x Abu Dhabi, UAEThursday 27 July 2017

US and Pakistan agree to establish 'full partnership'

Agreement is hoped to end years of acrimony over US drone strikes on Pakistani soil, the raid that killed Osama bin Laden and other grievances.

US secretary of state John Kerry leaves a press conference with Pakistan's foreign affairs advisor Sartaj Aziz, right, in Islamabad.
US secretary of state John Kerry leaves a press conference with Pakistan's foreign affairs advisor Sartaj Aziz, right, in Islamabad.

ISLAMABAD // The United States and Pakistan agreed on Thursday to re-establish a "full partnership", hoping to end years of acrimony over US drone strikes on Pakistani soil, the raid that killed Osama bin Laden and other grievances.

"We are here to speak honestly with each other, openly about any gaps that may exist that we want to try to bridge," US secretary of state John Kerry said during an unannounced visit to Islamabad. "Our people deserve that we talk directly."

Besides the killing of bin Laden in a Pakistani town by US Navy Seals in 2011, bilateral ties have also been severely strained by Pakistan's support for Taliban insurgents fighting Western troops in Afghanistan as well as a Nato air attack in which 24 Pakistani soldiers were killed.

Both sides are now keen to overcome the grievances and start afresh, a shift in priorities they hope is possible with a new government in Pakistan and a new secretary of state in the United States.

With Pakistan's economy badly in need of support and the United States keen on smoothly withdrawing most of its troops from neighbouring Afghanistan next year, both sides will see positives in repairing the relationship.

Speaking after talks with prime minister Nawaz Sharif in Islamabad, Mr Kerry - who as a senator sponsored legislation to provide US$7 billion (Dh25.7bn) in assistance to Pakistan over 5 years - said the two countries were serious about overcoming past irritants.

He invited Mr Sharif to visit the United States - Pakistan's biggest donor - for talks with US president Barack Obama.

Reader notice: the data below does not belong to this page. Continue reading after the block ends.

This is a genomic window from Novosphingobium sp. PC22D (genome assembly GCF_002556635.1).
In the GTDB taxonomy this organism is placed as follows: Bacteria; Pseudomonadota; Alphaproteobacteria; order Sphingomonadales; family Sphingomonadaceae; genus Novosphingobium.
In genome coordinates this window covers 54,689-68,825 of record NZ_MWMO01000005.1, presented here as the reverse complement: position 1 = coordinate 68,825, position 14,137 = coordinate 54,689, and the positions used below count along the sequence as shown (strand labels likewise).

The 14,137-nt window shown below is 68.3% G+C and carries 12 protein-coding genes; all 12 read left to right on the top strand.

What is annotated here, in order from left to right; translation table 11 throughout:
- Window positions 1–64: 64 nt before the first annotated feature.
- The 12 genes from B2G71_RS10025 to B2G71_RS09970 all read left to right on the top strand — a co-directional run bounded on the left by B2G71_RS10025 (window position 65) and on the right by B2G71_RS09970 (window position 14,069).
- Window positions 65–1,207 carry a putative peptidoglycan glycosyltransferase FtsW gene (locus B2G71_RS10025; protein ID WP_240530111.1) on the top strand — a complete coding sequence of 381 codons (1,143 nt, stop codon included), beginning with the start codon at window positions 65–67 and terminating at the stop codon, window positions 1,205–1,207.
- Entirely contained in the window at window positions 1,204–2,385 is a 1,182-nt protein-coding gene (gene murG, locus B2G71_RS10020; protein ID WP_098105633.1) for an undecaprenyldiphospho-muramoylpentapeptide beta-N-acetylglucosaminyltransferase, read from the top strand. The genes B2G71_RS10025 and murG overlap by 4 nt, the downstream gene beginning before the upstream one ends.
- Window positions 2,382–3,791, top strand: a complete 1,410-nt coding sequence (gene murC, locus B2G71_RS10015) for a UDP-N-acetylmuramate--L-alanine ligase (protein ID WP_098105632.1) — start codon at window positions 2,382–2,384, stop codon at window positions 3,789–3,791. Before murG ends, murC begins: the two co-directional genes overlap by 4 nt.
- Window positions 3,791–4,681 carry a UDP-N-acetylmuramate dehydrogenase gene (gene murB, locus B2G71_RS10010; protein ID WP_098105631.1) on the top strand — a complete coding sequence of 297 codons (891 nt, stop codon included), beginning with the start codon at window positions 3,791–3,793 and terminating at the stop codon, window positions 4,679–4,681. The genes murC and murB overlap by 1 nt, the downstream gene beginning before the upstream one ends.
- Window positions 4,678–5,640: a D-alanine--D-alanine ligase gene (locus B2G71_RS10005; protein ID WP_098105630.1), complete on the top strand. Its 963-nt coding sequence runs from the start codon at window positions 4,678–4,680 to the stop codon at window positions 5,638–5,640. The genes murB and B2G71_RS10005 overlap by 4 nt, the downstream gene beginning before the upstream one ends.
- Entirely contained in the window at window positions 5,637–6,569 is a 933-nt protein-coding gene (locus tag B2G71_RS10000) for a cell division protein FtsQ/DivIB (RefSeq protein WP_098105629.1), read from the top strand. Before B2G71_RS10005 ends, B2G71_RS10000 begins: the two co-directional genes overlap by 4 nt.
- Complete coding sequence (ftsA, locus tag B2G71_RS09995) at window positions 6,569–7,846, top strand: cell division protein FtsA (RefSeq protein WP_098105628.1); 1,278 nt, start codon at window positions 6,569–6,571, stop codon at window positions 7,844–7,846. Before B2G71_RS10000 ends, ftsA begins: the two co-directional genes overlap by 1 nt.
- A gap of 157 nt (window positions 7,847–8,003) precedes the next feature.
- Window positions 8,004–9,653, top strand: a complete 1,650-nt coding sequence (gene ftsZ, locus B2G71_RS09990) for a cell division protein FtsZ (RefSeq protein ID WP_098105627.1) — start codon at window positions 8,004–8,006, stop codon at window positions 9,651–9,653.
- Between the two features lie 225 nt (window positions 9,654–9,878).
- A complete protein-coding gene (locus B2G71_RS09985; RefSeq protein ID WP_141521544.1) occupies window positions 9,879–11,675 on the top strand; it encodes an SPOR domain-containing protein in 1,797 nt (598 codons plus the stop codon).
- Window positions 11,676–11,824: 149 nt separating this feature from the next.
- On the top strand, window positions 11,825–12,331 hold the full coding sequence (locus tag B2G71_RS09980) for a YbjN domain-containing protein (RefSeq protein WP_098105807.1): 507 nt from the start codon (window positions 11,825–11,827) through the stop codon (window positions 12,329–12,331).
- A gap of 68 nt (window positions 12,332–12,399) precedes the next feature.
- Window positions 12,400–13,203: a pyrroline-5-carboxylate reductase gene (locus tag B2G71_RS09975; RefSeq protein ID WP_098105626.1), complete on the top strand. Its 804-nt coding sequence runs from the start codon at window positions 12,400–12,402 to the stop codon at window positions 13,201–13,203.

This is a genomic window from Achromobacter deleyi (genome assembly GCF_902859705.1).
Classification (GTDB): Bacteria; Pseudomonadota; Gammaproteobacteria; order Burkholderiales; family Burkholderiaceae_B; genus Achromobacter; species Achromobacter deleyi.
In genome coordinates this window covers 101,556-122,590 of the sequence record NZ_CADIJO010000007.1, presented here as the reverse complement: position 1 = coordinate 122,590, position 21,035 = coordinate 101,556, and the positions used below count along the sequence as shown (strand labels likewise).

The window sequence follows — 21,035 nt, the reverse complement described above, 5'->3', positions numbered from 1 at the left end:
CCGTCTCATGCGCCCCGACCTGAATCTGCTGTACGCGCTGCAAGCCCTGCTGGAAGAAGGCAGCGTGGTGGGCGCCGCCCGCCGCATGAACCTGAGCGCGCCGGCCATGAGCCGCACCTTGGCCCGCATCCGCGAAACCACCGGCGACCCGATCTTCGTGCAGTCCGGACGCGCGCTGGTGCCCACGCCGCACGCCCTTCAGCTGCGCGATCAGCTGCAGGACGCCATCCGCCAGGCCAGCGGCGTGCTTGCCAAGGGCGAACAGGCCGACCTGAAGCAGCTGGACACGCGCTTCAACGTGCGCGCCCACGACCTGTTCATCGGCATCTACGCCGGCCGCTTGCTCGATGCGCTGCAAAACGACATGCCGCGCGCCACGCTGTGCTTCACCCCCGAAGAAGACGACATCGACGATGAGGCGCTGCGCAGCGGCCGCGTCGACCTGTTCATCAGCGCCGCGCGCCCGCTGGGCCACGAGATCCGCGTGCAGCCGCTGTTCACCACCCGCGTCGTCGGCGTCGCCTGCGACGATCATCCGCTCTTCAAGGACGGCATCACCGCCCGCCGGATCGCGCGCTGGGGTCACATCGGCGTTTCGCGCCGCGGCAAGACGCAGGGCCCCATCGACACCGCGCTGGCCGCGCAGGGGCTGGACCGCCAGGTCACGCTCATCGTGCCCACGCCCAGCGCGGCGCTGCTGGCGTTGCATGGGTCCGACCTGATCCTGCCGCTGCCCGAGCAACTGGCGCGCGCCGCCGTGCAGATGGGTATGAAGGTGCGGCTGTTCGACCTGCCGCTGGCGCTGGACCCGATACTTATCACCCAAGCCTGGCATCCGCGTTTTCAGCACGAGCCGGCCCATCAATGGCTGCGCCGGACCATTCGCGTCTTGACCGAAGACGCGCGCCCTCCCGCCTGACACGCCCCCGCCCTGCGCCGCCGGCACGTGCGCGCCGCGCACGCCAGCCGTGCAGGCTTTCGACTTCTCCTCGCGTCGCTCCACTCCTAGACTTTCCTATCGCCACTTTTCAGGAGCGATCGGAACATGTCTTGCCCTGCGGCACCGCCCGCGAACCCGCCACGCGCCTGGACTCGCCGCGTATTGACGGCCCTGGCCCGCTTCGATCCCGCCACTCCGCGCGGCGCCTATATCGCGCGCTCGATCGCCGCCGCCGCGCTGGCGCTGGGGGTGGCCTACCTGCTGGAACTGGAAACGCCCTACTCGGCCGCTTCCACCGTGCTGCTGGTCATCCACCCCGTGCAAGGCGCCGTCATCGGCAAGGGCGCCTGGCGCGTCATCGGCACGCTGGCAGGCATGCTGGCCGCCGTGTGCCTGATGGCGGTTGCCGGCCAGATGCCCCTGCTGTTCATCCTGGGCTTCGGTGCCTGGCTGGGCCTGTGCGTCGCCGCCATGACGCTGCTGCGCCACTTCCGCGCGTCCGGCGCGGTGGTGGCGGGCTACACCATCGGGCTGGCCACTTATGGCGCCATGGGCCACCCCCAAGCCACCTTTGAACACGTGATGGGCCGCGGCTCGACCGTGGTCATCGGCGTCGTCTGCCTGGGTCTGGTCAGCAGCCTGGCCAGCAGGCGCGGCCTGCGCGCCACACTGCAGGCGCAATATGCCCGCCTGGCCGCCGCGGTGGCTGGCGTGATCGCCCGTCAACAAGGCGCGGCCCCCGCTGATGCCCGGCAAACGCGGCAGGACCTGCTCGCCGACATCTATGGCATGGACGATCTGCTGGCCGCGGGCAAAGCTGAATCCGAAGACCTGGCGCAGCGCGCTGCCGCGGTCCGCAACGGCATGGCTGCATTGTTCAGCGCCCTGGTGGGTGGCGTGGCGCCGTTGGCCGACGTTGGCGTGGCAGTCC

"America does not want to have a transactional relationship, we do no want to have a relationship based on one moment or based on issues such as counter-terrorism or Afghanistan," Mr Kerry said.

"What was important today was that there was a determination ... to move this relationship to the full partnership that it ought to be, and to find the ways to deal with individual issues that have been irritants over the course of the past years."

Continued US drone strikes against militants in Pakistan's north-west remain a big hurdle. The use of drones is a highly sensitive issue in Pakistan and anti-US feelings run deep in parts of the country.

Drone missiles have been hitting targets since 2004 in troubled areas on the Afghan border such as North Waziristan, the main stronghold for various militant groups aligned with Al Qaeda and the Taliban.

Washington wants Islamabad to do more to eradicate militant havens and crack down on groups such as the Haqqani network which regularly attacks US forces in Afghanistan from hideouts in Pakistan.

Pakistan itself has seen a spate of attacks against its military and civilians by the Pakistani wing of the Taliban since Mr Sharif was sworn in on the back of promises to talk to the insurgents rather than fight them.

Speaking alongside Mr Kerry, Sartaj Aziz, Mr Sharif's adviser on foreign affairs, appeared to harden that position, saying his government might resort to the use of military force after all against the Taliban.

"Obviously dialogue has to go along with military action," he said, adding at the same time that Pakistan wanted the United States to end the drone strikes.

As for Afghanistan, Mr Aziz and Mr Kerry both expressed hopes to revive deadlocked talks with the Afghan Taliban as part of broader efforts to stabilise the nation as US-led forces prepare to pull out most combat troops by late 2014.

Kabul has suspended talks on a security agreement with the United States after a dispute over how to proceed with the peace talks, prompting speculation that Washington might opt for a "zero option" of withdrawing all troops after 2014.

Speaking about the future of US-led forces there, Kerry said he was confident the United States would reach agreement on future troop levels in a timely way.

"We are drawing down, not withdrawing," he said. "I am personally confident we will have an agreement and the agreement will be timely."